Mark Twain on the difficulty of the German Language (2024-06-07)


The Awful German Language


by Mark Twain

A PERSON who has not studied German at all can have no idea what a difficult language it is.

A usual sentence in a German newspaper, for example, is a quarter of a column long, and the verb always comes in the last line. Then you find out for the first time what the writer is really talking about. Often they put the verb away over on the next page and sometimes, when they are in a hurry, they go to press without getting to the verb at all. Then, of course, the reader has no idea what it is all about.

After the verb and before the end of a sentence there are quite a number of ‘haben sind gewesen gehabt haben geworden sein’. I don’t know what they mean, - actually, I don’t think they really mean anything, they are a bit like a special signature - not really necessary, but pretty.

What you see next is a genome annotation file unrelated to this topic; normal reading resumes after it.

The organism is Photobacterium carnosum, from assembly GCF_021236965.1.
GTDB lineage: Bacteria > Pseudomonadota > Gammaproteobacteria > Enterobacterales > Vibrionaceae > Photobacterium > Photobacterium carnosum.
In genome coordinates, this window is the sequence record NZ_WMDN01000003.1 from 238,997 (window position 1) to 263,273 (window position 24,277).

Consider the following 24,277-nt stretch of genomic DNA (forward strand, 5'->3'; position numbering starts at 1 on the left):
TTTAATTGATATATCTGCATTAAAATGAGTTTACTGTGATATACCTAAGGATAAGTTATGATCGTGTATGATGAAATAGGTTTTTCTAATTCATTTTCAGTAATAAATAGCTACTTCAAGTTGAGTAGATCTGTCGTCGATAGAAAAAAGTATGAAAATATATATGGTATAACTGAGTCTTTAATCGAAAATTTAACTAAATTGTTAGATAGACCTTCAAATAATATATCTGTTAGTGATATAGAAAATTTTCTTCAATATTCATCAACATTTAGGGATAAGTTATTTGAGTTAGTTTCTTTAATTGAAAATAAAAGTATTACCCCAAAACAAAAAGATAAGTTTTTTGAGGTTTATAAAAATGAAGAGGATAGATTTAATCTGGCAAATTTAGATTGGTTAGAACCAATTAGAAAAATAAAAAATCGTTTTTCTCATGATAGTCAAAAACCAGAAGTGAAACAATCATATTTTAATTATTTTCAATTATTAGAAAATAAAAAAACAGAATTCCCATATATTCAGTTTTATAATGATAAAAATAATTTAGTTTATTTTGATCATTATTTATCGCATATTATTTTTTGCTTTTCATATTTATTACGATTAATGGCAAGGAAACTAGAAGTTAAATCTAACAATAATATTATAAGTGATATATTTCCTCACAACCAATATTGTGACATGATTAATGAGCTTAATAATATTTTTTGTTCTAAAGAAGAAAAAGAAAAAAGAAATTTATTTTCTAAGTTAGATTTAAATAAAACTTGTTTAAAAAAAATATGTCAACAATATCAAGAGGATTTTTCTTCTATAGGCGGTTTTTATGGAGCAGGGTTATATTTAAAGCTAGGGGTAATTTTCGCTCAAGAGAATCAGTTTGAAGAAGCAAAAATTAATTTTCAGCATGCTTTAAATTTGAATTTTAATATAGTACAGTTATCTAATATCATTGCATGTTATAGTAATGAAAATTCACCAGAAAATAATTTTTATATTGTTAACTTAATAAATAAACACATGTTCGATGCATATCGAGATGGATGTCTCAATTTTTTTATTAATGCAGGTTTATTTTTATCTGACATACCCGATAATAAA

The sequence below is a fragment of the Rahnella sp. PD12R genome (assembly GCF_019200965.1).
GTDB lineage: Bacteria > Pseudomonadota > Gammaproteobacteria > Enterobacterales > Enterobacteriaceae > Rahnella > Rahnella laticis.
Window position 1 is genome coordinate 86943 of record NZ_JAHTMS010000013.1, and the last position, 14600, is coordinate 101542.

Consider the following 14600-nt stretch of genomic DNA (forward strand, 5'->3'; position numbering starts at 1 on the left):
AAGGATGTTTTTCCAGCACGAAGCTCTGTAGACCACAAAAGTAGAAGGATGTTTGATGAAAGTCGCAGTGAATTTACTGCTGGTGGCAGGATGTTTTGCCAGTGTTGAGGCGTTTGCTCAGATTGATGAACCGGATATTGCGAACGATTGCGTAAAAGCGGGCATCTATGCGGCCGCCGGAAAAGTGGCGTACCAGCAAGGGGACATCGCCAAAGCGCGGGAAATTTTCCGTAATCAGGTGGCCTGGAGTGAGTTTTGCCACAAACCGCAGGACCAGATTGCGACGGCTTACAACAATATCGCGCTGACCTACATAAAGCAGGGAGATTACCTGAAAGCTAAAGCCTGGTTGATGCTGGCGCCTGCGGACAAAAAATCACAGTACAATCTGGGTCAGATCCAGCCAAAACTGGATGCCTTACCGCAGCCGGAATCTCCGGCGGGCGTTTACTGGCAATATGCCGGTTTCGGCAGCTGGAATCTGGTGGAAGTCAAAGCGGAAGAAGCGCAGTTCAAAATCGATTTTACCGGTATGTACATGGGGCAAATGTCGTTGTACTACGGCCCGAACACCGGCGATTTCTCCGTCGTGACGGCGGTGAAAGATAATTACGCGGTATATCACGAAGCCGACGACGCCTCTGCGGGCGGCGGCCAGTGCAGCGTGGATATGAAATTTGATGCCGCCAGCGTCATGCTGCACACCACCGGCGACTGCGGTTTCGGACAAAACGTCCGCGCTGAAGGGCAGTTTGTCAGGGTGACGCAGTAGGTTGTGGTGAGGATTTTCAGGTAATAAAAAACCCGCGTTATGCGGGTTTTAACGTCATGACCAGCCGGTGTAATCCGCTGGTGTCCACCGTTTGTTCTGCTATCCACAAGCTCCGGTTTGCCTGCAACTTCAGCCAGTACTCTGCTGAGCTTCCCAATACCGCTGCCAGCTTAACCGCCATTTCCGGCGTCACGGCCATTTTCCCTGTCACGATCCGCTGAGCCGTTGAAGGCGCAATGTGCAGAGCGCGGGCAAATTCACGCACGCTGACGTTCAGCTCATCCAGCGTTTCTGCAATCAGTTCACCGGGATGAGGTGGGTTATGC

Every noun has a gender, and there is no system. In German a young lady has no sex, but a potato has. Horses are sexless, dogs are male, cats are female. A person’s mouth, fingers and feet are male, his nose, lips and hands are female and his hair, ears, eyes and heart have no sex at all.

Lots of German words are very long and really difficult for a foreign student to understand. ‘Unabhängigkeitsserklärung’ or ‘Stadtreverordnetenversammlungen’ are not words, they are alphabetical processions: you can see the banners and hear the music.

Personal pronouns are specially difficult in this language. For example, the word ‘sie’ means ‘you’, ‘she’, ‘her’, ‘it’, ‘they’ and ‘them’; so this poor language has not only one little word of three letters for six different words in English.

When a German finds an adjective, he declines it. In our language we speak of our ‘good friend’ or ‘good friends’, but a German says ‘mein guter Freund’ for ‘my good friend’ (which can also be ‘meinen guten Freund’, ‘meines guten Freundes’ for ‘of my good friend’, ‘meinem guten Freund’ for ‘to my good friend’ - and the plural is even more difficult. It is better to have no friends at all in Germany than to have all this trouble with them.